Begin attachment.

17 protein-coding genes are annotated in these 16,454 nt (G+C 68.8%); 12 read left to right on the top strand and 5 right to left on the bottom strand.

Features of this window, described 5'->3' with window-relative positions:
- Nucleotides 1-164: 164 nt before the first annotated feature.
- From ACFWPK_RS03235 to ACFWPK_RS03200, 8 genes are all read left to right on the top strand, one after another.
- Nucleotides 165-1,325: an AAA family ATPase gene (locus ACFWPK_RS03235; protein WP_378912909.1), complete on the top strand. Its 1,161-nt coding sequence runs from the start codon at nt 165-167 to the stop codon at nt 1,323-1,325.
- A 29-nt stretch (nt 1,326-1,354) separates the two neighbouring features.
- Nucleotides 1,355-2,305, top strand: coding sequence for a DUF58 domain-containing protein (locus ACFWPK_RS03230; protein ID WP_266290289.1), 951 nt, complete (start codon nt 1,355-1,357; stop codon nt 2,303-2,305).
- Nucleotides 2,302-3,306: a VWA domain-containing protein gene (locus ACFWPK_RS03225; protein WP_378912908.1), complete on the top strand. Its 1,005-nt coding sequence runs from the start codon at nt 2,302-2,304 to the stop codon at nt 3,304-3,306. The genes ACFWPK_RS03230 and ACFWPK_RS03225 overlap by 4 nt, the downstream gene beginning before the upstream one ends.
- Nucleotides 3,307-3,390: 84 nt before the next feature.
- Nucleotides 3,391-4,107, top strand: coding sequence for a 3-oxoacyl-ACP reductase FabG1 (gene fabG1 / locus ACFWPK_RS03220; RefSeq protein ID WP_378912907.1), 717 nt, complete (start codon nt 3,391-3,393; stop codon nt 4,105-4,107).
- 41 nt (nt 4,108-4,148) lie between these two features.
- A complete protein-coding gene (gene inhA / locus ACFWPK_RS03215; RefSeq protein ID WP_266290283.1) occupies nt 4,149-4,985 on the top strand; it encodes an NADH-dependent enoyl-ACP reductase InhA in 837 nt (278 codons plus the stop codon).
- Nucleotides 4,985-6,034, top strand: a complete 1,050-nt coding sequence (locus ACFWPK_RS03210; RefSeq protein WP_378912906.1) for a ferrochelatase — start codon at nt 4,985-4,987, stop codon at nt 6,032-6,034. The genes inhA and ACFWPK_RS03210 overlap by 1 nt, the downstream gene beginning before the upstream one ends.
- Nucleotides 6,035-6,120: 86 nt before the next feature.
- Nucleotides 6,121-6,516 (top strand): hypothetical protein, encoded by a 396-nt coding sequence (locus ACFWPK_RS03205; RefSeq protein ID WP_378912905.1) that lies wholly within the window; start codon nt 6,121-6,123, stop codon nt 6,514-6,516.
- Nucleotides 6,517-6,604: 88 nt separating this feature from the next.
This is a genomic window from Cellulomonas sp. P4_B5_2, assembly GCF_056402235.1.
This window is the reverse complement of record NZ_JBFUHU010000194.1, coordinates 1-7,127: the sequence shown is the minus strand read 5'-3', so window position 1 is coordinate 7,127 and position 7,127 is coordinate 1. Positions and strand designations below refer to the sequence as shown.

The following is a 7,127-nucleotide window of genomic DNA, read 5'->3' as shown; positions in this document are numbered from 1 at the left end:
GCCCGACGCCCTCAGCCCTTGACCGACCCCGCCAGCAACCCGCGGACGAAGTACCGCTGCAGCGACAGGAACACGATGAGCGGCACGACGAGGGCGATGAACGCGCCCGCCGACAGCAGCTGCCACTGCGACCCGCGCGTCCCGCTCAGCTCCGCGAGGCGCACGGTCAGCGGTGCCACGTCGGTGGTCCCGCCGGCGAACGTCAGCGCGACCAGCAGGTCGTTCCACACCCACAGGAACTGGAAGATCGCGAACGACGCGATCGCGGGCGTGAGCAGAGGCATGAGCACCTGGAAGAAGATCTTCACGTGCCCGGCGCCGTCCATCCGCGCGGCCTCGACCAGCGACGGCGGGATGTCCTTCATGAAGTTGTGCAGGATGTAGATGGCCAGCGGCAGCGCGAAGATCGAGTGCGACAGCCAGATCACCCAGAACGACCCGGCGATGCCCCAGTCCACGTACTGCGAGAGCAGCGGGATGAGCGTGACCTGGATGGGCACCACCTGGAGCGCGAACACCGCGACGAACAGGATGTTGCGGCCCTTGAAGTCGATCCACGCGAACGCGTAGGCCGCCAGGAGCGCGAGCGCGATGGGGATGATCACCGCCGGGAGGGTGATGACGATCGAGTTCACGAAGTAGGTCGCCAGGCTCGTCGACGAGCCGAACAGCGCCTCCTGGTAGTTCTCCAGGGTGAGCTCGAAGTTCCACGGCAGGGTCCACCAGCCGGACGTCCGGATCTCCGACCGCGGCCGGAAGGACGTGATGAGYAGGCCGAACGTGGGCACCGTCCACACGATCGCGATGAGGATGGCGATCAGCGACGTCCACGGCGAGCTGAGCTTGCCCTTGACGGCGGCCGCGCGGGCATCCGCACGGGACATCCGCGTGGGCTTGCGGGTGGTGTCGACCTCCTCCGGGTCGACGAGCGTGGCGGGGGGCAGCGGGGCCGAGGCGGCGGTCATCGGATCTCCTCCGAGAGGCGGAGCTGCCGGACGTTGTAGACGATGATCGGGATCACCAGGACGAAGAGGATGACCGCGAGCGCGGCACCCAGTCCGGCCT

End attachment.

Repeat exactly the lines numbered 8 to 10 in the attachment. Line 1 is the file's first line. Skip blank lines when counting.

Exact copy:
- Nucleotides 2,302-3,306: a VWA domain-containing protein gene (locus ACFWPK_RS03225; protein WP_378912908.1), complete on the top strand. Its 1,005-nt coding sequence runs from the start codon at nt 2,302-2,304 to the stop codon at nt 3,304-3,306. The genes ACFWPK_RS03230 and ACFWPK_RS03225 overlap by 4 nt, the downstream gene beginning before the upstream one ends.
- Nucleotides 3,307-3,390: 84 nt before the next feature.
- Nucleotides 3,391-4,107, top strand: coding sequence for a 3-oxoacyl-ACP reductase FabG1 (gene fabG1 / locus ACFWPK_RS03220; RefSeq protein ID WP_378912907.1), 717 nt, complete (start codon nt 3,391-3,393; stop codon nt 4,105-4,107).